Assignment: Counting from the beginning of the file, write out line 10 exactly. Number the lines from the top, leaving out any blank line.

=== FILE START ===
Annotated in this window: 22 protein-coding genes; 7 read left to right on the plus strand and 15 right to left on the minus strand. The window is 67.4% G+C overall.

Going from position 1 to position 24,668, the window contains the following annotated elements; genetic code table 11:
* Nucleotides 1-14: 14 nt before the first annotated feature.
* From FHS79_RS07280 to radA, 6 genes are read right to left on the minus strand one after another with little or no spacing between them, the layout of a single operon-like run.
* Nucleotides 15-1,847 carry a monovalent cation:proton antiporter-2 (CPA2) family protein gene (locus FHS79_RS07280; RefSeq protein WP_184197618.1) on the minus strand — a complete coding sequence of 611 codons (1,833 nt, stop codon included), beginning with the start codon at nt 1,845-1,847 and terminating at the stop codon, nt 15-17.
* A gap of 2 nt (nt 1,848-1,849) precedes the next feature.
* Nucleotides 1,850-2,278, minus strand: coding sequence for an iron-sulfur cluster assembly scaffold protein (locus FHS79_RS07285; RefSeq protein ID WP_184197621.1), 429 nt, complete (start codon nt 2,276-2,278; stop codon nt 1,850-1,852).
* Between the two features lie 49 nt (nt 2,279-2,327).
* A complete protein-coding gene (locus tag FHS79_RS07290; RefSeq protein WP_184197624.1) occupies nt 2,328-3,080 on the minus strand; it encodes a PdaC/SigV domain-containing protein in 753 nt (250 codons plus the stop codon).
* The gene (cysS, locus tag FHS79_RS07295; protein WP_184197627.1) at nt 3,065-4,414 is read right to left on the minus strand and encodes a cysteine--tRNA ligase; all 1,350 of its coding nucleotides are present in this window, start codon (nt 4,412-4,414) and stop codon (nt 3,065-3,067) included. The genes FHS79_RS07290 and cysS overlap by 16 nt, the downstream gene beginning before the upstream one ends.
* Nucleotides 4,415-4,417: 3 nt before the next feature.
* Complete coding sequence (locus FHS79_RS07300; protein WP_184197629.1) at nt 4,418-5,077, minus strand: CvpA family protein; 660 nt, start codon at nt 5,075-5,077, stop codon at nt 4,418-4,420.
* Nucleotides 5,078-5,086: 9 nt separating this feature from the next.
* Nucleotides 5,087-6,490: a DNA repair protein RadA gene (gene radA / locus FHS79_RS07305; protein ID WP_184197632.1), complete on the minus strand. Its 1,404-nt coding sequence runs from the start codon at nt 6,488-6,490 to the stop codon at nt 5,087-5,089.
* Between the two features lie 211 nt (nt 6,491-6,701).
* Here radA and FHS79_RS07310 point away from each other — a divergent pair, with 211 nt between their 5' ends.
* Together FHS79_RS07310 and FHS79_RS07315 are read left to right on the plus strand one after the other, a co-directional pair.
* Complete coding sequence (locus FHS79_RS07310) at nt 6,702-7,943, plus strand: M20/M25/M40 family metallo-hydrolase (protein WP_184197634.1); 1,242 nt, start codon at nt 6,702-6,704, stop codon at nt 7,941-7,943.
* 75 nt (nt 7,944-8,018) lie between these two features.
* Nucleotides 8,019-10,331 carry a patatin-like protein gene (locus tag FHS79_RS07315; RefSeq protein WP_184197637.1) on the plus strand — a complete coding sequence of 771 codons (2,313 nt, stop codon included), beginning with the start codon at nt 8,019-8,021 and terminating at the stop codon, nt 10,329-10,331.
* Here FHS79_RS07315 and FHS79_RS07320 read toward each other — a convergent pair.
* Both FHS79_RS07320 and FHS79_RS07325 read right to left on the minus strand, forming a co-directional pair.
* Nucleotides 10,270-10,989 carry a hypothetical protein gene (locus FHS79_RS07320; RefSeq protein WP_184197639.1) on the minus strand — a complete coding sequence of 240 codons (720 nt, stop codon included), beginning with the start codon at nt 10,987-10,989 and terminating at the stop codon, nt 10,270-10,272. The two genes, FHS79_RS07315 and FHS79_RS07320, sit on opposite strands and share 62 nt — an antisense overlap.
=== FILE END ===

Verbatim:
* The gene (cysS, locus tag FHS79_RS07295; protein WP_184197627.1) at nt 3,065-4,414 is read right to left on the minus strand and encodes a cysteine--tRNA ligase; all 1,350 of its coding nucleotides are present in this window, start codon (nt 4,412-4,414) and stop codon (nt 3,065-3,067) included. The genes FHS79_RS07290 and cysS overlap by 16 nt, the downstream gene beginning before the upstream one ends.